Q&a: Nepal Crisis
Q&A: Nepal crisis
The latest turmoil in Nepal has its roots in the decision by King Gyanendra to sack his government and assume direct powers back in February 2005. The move came after a long period of political upheaval and amid a bloody campaign by Maoist rebels. How serious are the current demonstrations against the king?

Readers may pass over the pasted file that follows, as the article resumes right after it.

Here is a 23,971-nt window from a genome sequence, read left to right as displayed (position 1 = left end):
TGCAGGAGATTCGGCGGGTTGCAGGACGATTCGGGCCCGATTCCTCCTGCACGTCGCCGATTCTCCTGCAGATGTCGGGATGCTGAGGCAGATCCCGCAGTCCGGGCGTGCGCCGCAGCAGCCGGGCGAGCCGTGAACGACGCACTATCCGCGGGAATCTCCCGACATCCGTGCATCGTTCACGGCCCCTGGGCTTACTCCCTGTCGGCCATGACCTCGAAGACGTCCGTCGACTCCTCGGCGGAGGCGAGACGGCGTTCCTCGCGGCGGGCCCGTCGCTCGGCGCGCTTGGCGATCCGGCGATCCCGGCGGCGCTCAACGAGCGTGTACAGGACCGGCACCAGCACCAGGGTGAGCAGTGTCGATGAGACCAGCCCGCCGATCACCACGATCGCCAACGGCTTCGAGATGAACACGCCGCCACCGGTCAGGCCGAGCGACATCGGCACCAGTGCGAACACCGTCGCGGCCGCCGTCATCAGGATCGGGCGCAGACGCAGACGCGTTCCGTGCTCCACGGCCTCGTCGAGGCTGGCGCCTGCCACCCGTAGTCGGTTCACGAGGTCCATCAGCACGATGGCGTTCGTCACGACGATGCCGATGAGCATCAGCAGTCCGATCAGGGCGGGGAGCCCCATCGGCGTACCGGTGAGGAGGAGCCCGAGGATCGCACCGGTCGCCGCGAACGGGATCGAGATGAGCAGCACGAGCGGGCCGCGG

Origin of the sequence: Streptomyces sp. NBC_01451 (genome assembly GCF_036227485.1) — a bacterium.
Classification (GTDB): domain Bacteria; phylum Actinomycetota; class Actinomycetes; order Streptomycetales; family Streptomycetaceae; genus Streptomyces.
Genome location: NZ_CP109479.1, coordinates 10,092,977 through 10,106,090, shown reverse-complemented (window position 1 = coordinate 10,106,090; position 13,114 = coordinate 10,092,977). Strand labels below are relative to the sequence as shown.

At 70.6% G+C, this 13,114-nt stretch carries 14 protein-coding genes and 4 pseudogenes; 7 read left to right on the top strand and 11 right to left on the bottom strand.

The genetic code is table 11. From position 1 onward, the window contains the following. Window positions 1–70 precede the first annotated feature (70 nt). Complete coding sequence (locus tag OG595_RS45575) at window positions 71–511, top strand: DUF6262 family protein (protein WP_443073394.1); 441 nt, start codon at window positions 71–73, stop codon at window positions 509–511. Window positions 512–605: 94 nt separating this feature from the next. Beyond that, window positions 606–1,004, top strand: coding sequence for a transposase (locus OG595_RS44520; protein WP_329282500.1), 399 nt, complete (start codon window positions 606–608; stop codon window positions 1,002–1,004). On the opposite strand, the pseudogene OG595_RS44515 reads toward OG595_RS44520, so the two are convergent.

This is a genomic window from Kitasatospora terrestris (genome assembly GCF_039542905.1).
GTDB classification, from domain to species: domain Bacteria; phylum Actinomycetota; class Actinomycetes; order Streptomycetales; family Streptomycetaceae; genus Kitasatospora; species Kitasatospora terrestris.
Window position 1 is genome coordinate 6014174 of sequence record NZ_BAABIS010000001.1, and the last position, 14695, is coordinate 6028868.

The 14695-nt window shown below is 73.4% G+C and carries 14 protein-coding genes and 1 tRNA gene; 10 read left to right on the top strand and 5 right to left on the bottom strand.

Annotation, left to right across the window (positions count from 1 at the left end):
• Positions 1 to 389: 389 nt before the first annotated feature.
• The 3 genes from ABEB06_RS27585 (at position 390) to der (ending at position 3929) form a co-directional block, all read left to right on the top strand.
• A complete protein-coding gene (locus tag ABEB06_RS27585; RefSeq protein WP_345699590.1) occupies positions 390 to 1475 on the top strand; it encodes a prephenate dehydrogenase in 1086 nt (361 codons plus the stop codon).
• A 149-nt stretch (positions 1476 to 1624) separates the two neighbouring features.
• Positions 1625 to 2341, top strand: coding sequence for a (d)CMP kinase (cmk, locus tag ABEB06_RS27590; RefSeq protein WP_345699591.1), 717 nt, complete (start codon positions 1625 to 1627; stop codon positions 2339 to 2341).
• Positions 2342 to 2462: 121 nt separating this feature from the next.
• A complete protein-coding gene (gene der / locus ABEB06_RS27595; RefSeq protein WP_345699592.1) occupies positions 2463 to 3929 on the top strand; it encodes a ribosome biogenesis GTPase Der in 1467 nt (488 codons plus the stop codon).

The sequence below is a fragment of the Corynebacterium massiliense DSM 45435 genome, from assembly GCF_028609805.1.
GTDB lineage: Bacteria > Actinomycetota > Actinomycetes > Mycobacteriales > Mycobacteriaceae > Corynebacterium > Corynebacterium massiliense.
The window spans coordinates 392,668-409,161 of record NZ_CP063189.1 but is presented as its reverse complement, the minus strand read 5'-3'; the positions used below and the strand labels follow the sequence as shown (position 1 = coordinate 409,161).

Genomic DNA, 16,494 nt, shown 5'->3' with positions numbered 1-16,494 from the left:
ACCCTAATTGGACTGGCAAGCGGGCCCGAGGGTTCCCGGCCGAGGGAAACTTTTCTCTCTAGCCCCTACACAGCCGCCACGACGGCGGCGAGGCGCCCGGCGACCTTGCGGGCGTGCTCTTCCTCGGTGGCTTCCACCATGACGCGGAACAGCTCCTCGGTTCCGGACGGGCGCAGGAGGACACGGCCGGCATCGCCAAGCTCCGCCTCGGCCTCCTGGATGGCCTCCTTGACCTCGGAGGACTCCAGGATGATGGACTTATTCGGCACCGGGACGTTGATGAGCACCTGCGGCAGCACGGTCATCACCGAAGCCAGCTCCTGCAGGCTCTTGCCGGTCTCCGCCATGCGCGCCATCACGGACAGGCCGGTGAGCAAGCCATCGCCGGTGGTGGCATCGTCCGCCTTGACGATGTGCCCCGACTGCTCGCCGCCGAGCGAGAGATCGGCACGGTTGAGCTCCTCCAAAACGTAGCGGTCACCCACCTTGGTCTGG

Protests led by parties opposed to the king have snowballed recently to include people from all walks of life. The demonstrations in towns and cities across Nepal are the biggest for 15 years, when pro-democracy rallies forced the then king, Birendra, to give up powers and allow the kingdom's first democratic elections. After the latest protests reached a deafening pitch, King Gyanendra appeared on television to say he would return power to the people. He asked the opposition to nominate a prime minister, but he gave no date for elections to be held. Observers say with international pressure mounting on him and the mood among his opponents at home hardening, particularly after the deaths of a number of protesters at the hands of the security forces, the king had few other options. But whether his concessions are enough to satisfy the opposition and quell the protests remains to be seen.